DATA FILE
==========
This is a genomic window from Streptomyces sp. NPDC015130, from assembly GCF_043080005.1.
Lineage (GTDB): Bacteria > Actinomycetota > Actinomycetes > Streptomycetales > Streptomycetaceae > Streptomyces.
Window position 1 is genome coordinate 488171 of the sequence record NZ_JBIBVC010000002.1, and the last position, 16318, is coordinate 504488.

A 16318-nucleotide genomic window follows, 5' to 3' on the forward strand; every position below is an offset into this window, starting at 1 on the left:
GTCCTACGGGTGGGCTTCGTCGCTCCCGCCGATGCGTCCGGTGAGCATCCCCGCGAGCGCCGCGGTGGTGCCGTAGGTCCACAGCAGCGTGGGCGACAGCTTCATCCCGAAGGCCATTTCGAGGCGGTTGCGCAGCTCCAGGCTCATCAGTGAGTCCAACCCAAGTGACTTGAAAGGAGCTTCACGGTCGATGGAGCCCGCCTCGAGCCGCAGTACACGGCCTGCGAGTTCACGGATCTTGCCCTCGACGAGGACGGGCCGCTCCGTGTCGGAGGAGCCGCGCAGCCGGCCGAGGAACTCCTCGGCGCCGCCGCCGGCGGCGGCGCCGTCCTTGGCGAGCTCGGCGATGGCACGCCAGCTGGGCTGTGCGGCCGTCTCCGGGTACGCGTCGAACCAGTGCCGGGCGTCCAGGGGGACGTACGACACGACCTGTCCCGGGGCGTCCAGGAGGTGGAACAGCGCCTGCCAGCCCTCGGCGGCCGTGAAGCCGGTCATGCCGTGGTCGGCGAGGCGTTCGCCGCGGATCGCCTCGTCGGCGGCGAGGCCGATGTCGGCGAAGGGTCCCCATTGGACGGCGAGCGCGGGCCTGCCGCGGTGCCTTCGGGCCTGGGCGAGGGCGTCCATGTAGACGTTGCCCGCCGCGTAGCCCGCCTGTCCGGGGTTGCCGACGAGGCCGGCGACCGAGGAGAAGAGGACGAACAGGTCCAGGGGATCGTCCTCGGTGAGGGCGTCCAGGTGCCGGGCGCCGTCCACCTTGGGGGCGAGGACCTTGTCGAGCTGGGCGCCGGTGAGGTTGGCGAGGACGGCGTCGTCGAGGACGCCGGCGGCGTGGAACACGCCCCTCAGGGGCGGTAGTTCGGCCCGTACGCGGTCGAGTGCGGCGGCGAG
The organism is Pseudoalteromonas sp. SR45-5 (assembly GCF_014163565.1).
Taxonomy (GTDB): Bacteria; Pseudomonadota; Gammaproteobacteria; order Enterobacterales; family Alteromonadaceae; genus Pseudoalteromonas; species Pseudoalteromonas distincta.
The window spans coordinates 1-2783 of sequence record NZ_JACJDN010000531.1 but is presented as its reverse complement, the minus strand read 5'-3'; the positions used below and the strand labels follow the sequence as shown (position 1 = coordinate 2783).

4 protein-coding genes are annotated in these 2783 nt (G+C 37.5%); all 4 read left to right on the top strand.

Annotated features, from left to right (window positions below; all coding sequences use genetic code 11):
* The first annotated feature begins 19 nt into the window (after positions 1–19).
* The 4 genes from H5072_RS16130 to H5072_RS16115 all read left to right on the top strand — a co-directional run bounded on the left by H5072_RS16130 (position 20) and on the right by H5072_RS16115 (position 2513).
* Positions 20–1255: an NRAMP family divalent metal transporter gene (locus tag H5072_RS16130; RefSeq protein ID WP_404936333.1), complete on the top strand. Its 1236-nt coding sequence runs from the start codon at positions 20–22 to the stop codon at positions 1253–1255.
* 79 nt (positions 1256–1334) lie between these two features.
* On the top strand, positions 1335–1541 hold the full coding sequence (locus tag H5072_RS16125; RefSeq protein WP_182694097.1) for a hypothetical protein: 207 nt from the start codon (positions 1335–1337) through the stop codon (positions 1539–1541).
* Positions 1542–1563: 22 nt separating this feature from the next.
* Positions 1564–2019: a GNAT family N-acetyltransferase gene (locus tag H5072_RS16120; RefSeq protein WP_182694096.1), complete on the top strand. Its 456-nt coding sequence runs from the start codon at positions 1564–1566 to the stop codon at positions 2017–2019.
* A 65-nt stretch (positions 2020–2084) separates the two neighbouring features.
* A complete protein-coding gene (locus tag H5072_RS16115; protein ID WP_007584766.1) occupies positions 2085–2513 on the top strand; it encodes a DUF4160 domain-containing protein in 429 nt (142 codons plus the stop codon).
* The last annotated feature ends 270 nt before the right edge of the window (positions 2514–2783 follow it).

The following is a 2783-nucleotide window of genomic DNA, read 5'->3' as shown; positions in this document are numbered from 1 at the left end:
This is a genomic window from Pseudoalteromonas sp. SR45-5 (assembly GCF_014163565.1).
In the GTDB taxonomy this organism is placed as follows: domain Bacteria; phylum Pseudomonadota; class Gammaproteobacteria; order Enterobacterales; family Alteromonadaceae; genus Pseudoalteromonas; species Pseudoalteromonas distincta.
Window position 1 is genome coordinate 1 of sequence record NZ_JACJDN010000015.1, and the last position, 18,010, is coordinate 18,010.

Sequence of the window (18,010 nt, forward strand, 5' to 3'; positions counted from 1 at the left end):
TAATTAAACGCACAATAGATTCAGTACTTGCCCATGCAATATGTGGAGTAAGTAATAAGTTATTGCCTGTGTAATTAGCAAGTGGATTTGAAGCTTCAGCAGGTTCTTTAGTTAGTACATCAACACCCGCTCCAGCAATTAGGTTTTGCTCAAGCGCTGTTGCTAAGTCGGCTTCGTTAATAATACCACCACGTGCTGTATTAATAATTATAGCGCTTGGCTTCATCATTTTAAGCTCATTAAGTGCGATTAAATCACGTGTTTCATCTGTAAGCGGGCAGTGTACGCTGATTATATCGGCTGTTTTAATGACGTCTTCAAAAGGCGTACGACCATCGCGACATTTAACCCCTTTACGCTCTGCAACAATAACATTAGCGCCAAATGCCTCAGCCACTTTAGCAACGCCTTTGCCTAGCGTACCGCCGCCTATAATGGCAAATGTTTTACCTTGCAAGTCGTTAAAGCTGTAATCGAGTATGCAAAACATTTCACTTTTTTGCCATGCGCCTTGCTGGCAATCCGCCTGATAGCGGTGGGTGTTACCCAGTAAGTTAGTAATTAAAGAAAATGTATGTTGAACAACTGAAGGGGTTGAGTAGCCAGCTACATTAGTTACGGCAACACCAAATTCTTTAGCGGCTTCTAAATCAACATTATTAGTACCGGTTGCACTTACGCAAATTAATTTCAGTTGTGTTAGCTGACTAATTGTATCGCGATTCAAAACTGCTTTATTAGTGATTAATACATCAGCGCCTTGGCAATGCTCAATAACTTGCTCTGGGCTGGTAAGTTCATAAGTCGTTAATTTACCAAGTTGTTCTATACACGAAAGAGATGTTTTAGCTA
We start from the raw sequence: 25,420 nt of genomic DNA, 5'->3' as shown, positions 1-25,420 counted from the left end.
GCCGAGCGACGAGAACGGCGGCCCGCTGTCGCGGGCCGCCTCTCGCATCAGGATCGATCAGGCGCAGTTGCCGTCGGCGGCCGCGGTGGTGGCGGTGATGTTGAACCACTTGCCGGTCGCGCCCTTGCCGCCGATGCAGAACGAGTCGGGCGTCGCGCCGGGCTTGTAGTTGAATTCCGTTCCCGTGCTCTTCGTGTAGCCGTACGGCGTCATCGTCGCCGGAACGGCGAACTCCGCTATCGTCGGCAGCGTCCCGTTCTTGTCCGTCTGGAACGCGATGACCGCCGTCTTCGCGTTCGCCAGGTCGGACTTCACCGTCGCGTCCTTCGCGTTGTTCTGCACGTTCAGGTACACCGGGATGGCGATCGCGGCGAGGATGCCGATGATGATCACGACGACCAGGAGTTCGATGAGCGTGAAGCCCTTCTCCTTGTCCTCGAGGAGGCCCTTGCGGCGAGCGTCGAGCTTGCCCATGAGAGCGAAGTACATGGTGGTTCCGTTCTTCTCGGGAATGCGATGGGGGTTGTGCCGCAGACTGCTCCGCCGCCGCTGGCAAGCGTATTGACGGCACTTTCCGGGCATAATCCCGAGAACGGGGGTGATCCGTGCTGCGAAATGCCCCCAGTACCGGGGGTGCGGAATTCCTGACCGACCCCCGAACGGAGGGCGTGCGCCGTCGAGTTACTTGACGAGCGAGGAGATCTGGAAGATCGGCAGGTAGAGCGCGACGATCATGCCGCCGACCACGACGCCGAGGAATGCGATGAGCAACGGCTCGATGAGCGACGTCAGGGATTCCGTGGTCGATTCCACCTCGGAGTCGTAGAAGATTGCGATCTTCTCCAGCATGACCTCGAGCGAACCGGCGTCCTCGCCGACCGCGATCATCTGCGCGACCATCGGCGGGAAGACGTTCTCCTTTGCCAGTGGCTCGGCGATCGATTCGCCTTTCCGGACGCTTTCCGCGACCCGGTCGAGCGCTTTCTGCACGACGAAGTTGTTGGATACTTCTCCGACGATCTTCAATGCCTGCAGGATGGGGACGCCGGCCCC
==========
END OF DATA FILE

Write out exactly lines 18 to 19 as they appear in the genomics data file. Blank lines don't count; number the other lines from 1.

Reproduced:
* A 65-nt stretch (positions 2020–2084) separates the two neighbouring features.
* A complete protein-coding gene (locus tag H5072_RS16115; protein ID WP_007584766.1) occupies positions 2085–2513 on the top strand; it encodes a DUF4160 domain-containing protein in 429 nt (142 codons plus the stop codon).